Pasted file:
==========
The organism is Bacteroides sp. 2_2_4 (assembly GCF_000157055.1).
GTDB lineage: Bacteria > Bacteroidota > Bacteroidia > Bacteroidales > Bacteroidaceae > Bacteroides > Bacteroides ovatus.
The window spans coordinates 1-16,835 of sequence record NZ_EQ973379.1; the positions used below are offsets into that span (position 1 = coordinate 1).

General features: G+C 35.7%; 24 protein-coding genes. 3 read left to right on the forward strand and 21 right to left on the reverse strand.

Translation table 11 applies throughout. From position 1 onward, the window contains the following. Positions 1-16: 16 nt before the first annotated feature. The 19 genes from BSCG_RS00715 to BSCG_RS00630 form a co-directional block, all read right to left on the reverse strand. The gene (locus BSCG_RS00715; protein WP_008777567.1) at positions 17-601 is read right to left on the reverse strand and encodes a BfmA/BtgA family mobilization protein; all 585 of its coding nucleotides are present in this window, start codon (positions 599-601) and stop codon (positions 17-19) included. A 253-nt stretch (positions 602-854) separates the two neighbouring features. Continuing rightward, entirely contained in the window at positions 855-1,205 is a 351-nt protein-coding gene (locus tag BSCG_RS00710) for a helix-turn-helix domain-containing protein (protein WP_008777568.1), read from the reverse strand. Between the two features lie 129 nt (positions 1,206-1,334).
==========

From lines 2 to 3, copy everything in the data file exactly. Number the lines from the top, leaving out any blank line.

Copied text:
GTDB lineage: Bacteria > Bacteroidota > Bacteroidia > Bacteroidales > Bacteroidaceae > Bacteroides > Bacteroides ovatus.
The window spans coordinates 1-16,835 of sequence record NZ_EQ973379.1; the positions used below are offsets into that span (position 1 = coordinate 1).